Elbrus Day 2

Today was tough. A 1,000 meter climb in 27degree heat, then back down to our base-camp in a thunderstorm. I was slow but the team stayed with me. They’re amazing, but I’ve got a lot of work to do before the big one #Elbrus.

On the upside, my dodgy knee held out great and I nearly ran down the whole mountain before expedition boss, Pat Falvey, told me to ‘cop myself on’ and mind my knees.

It was a 7hr round trip that brought us up to around 3,000 metres, but without the assistance of a chairlift this time. We’re still playing the acclimatisation ‘game’ – climbing high and sleeping low, to encourage our bodies to adjust to the thin air.

Our target today was a major focal point for miles around; a key observatory nestled high on the Terskol Peak in the shadow of Elbrus. We were looking across at it yesterday when we climbed Mount Cheget and I was secretly worried that I would never be able to make the distance. My personal target today was just to get there, and at least I did that.

I found the going really hard, a steep incline for over 4hrs up, and although it was cloudy, it was very, very warm. I couldn’t help but enjoy the route though, it was stunningly beautiful.

We head out across a noisy, flooded river; picking our way gingerly across a bridge fashioned out of old, discarded doors! We made our way across Terskol Village, through a heavily scented pine forest and into Alpine meadows, with spectacular carpets of flowers reaching up the mountain to the rugged volcanic slopes at the foot of the glacier. Along the way we saw something which must surely be a rare phenomenon – what seemed to be rainbow coloured aurora borealis shimmering under the cloud above Elbrus. The general consensus was that it was something to do with atmospheric crystals, but I’ll have to check that out.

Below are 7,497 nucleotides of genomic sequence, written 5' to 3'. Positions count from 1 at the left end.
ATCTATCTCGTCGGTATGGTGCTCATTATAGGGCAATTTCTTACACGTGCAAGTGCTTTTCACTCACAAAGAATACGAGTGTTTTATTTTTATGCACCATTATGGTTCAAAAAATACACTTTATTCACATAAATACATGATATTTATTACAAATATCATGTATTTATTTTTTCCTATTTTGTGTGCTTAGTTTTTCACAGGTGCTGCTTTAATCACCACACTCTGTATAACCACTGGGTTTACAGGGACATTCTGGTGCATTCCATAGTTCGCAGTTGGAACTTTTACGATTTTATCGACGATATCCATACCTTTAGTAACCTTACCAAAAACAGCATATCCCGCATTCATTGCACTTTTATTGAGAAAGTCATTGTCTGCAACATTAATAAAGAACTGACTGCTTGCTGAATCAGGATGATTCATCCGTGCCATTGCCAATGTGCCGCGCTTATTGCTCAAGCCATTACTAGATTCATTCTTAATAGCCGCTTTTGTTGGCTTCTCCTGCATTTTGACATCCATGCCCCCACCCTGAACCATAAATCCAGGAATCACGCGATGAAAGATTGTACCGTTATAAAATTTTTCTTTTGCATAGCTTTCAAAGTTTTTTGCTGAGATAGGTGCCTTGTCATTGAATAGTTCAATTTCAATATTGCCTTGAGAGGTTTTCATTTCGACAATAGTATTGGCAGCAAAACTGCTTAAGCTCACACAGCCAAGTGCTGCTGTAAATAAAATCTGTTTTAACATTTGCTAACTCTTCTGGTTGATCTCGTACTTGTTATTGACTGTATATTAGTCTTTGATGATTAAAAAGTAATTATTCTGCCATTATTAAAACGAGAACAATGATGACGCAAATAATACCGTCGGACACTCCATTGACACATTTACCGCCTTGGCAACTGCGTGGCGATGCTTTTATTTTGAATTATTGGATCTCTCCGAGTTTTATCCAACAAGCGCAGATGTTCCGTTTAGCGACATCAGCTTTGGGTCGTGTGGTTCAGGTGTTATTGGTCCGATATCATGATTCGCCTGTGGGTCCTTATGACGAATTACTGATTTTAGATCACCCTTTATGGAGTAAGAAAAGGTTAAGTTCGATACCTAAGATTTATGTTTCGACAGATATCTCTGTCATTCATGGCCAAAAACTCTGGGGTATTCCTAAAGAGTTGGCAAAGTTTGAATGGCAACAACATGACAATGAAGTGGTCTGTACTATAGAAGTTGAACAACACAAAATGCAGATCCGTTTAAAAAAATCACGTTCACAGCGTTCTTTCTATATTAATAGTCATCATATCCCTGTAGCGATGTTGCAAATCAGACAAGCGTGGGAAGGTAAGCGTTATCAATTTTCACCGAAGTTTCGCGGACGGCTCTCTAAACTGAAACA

We were hiking up to what Pat tells us is one of Russia’s main astronomical observatories, with telescopes operated by the International Centre for Astronomical Studies, Kiev. We paused briefly there for lunch before heading back down, storm chasing ahead of valley pounding rumbles of thunder and ‘Irish-style’ rain clouds.

One of my favourite moments from today was when we caught sight of a stunning waterfall on the way, which fellow climber Joe Byrne tells me is called ‘The Silver Pigtails’. It’s a natural feature with glacial ice water cascading down over a mushroom shaped ledge in the rock, forming a ‘cave’ behind. Walking under the curtain of water was like straying into a Timotei advert. You have no idea how good this natural shower felt after hoofing nearly a thousand metres up a mountain in 27degree heat.

Day 3 sees us back out again, but with predictions for more of that ‘Irish-style’ rain.

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